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Improvement and management of teak and sandalwood in Papua New Guinea and Australia

This project aims to develop germplasm sources and smallholder-friendly silviculture systems for teak (Papua New Guinea) and sandalwood (Papua New Guinea and Cape York Peninsula). This will enhance smallholder livelihoods in these regions and help Papua New Guinea to achieve its plantation development target.
The strong international demand for many forest products has depleted natural sources across many areas of Papua New Guinea. Many parts of lowland Papua New Guinea with high rural populations have few timber resources, as their accessibility made them the first areas to be commercially logged. Smallholders in these areas want to plant timber to meet their own needs and provide income.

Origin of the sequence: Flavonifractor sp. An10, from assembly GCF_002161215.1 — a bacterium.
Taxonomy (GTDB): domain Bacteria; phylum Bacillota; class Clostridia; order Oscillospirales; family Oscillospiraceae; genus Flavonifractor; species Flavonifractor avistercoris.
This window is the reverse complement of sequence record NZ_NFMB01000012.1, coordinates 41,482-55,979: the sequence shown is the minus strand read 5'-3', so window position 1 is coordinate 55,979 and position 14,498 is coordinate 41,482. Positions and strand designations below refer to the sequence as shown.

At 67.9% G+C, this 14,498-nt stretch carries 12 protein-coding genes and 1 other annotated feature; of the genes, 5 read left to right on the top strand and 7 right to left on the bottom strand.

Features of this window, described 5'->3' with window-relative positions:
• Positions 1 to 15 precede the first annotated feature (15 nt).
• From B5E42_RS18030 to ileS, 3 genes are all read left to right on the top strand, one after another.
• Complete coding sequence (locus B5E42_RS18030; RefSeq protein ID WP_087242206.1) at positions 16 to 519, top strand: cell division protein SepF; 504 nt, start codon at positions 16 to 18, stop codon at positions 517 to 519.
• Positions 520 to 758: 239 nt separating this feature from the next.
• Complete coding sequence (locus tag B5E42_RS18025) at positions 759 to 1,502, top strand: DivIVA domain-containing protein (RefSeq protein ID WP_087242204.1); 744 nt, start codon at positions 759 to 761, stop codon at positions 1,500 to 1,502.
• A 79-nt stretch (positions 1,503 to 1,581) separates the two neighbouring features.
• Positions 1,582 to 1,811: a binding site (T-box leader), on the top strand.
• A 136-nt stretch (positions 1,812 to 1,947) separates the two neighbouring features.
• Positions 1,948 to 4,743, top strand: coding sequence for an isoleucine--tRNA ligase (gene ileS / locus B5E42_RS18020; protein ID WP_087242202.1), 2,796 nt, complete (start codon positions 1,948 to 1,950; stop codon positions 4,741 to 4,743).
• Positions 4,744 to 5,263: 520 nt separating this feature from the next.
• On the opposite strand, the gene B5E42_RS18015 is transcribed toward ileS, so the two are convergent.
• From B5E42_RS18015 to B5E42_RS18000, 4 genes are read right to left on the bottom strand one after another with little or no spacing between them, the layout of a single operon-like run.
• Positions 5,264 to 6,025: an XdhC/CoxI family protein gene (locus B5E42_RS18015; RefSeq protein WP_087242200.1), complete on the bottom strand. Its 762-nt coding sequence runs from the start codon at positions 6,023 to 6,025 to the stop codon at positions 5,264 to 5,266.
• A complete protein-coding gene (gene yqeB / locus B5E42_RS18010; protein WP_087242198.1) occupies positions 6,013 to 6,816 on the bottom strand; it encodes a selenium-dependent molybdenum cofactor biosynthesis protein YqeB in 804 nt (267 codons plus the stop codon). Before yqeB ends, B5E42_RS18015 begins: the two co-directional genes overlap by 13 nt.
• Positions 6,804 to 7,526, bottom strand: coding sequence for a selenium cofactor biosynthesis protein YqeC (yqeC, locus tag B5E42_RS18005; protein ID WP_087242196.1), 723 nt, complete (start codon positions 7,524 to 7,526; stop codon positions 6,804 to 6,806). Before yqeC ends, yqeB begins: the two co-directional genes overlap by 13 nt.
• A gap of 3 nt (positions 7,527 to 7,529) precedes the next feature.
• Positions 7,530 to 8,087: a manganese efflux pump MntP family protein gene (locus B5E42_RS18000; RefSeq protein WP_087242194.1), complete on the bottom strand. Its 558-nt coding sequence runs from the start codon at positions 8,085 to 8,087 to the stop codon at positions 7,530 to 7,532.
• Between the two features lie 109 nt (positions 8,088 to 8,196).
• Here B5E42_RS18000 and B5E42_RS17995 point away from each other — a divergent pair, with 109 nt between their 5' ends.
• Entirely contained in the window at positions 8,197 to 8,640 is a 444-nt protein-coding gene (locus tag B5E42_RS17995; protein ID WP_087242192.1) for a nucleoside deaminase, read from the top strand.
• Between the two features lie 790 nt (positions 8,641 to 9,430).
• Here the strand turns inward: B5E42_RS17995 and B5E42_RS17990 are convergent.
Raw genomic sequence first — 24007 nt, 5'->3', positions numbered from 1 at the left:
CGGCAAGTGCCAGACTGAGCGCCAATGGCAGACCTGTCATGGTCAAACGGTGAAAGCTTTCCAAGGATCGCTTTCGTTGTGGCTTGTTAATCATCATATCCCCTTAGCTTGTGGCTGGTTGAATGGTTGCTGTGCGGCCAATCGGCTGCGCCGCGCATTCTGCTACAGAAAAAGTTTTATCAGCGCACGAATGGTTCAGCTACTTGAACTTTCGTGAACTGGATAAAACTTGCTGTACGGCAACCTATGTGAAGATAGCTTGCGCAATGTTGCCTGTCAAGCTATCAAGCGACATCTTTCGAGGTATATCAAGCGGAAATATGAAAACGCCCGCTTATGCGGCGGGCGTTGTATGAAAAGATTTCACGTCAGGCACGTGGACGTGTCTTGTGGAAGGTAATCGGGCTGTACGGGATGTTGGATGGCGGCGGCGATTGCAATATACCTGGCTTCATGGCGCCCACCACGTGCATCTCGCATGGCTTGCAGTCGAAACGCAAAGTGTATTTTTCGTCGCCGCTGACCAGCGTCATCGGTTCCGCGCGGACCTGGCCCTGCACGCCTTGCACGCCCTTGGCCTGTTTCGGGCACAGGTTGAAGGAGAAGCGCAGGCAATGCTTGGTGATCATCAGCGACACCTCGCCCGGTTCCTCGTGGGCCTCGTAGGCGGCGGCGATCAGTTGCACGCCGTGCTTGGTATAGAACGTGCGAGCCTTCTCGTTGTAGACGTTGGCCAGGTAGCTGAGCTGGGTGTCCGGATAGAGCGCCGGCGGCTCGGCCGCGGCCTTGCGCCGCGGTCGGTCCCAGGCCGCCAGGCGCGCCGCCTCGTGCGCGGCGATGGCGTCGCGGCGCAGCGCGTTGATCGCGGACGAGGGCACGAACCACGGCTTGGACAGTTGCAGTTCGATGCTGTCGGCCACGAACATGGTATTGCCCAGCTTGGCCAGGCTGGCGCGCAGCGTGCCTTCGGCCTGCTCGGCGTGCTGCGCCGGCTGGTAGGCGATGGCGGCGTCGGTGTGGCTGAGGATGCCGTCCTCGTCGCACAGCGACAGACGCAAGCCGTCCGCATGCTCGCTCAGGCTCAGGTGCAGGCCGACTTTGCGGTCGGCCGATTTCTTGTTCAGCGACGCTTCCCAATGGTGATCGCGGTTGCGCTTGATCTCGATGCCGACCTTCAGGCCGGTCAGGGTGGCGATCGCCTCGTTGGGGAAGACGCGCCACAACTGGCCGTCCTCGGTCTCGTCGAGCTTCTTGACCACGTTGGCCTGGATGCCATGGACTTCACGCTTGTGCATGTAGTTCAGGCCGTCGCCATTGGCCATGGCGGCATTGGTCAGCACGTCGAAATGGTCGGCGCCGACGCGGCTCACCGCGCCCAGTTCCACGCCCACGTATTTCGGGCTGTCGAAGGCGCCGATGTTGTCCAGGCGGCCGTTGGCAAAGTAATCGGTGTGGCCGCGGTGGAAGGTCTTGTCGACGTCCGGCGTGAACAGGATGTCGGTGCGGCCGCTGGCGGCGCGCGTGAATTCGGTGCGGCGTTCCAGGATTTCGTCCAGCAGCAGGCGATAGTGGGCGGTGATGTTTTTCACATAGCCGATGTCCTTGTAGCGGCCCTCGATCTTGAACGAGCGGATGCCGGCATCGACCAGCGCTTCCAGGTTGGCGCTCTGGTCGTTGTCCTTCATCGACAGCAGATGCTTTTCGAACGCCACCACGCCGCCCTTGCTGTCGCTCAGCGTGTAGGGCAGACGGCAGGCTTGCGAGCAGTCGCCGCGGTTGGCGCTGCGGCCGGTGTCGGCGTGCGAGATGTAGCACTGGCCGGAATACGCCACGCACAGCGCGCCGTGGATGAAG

Papua New Guinea can develop a vibrant rural economy through producing high-value forestry species. While smallholder farmers want to pursue these opportunities, they lack seed/seedlings and knowledge about appropriate production regimes.
Sandalwood occurs naturally in both southern Papua New Guinea and Cape York Peninsula. These regions have limited options for commercial development, and forestry is one of the few promising opportunities. Sandalwood can be incorporated in existing indigenous land management systems and extended into commercial plantings, creating the opportunity to use an endemic tree species to develop the economy.
This project will establish resources that supply improved germplasm. The project will also evaluate and refine silvicultural knowledge for these species through field trials and smallholder managed plantings.